Published in 1949, Shane by Jack Schaefer is an uneven but irresistible Western about a boy’s coming of age. With elements of hero worship, the short novel is narrated in retrospect by a Wyoming homesteader’s son named Bob, an only child whose parents take kindly to a dark stranger with a mysterious past.
The child describes Shane as possessing “a kind of magnificence”: “He rode easily, relaxed in the saddle, leaning his weight lazily into the stirrups. Yet even in this easiness was a suggestion of tension. It was the easiness of a coiled spring, a trap set.” When Shane agrees to stay on the farm and whacks at a stubborn old tree stump as he bonds with Bob’s father, Joe Starrett, amid a looming property dispute with a bullying cattle driver, the boy’s mother questions whether any of this is good for the family, including the boy and especially Shane, whom she and everyone falls for in a way.
It’s all there in Schaefer’s clipped prose. Even the kid is aware that, for all the mastery, fancy duds and shiny gun, “it puzzled me that a man so deep and vital in his own being, so ready to respond to father, should be riding a lone trail out of a closed and guarded past.” Tension builds as the cattleman villain, who seeks government contracts, taunts and baits Shane into a confrontation that envelops the whole town. As Joe watches over his property, the wife worries, the kid snoops and the cowboys, townies and homesteaders take up sides. The loner contemplates whether taking on the villain is worth being thrown off his own trail.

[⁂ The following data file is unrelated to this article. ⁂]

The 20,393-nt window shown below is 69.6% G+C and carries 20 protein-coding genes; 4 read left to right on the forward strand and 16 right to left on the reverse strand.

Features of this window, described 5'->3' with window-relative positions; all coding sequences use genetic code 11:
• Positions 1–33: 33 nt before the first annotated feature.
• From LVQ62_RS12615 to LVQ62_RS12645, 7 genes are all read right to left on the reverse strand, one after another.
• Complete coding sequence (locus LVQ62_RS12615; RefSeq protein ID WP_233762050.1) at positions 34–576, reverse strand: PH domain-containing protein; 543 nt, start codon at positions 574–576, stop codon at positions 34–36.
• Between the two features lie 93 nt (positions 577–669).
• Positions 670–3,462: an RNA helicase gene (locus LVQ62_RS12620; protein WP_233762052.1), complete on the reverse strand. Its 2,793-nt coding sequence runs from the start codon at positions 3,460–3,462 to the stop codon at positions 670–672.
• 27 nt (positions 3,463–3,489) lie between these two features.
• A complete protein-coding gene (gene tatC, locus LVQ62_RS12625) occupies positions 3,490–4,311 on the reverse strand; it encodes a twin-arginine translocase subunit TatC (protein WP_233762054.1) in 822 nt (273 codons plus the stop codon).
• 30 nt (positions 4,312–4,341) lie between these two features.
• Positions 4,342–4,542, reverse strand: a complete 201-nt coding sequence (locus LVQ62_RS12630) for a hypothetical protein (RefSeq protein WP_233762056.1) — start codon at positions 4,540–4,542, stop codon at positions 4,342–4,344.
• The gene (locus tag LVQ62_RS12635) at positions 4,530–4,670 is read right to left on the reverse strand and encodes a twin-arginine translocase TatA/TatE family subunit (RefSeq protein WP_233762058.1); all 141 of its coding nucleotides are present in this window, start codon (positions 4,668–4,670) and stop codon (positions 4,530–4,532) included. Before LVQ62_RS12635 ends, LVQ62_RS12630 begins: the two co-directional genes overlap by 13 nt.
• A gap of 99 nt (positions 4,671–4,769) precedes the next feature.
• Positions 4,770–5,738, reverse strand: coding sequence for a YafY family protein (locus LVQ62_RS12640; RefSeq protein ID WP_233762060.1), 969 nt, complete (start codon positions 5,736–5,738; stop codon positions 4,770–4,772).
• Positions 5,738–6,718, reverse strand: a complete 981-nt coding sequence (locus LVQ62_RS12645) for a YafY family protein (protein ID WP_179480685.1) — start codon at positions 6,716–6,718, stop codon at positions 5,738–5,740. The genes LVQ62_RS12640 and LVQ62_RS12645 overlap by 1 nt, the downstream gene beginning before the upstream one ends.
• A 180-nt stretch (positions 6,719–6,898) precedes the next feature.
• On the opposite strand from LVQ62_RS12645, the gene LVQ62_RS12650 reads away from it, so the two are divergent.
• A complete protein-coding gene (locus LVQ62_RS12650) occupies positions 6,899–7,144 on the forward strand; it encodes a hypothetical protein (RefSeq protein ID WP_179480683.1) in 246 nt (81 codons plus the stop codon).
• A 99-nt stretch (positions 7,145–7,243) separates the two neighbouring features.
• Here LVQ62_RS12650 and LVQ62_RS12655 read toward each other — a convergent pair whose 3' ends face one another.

As the narrative alternates between life at home with Shane and the parents and the gathering storm, suspense builds and the boy learns life lessons from the man he idolizes. That Shane is portrayed as a better man than Bob’s father complicates and limits the story and makes it too elusive to have a lasting impact but there is good writing here. “Listen, Bob,” Shane tells the kid one day. “A gun is just a tool. No better no worse than any other tool, a shovel — or an axe or a saddle or stove or anything. Think of it always that way. The gun is as good – and as bad – as the man who carries it. Remember that.”
Schaefer interjects Shane into the Starrett family with aplomb and the result is a complex portrayal of a young Western family at the mercy of a stranger, which is what makes Shane a rare psychological mystery about how he impacts the boy, the Starretts and the town, which is “still not much more than the roadside settlement”. The character, portrayed by Alan Ladd in the 1953 motion picture version, is so remote as to render the plot almost surrealistic, though when he lets loose, Shane comes into focus. “And then the summer was over,” Schaefer writes in a plain, evocative transition. “School began again and the days were growing shorter and the first cutting edge of cold was creeping down from the mountains.” The way out West stays and lingers in Shane, culminating in a conflict that shapes a landscape, a family and a man and, mostly, delivers a simple campfire story that’s well told.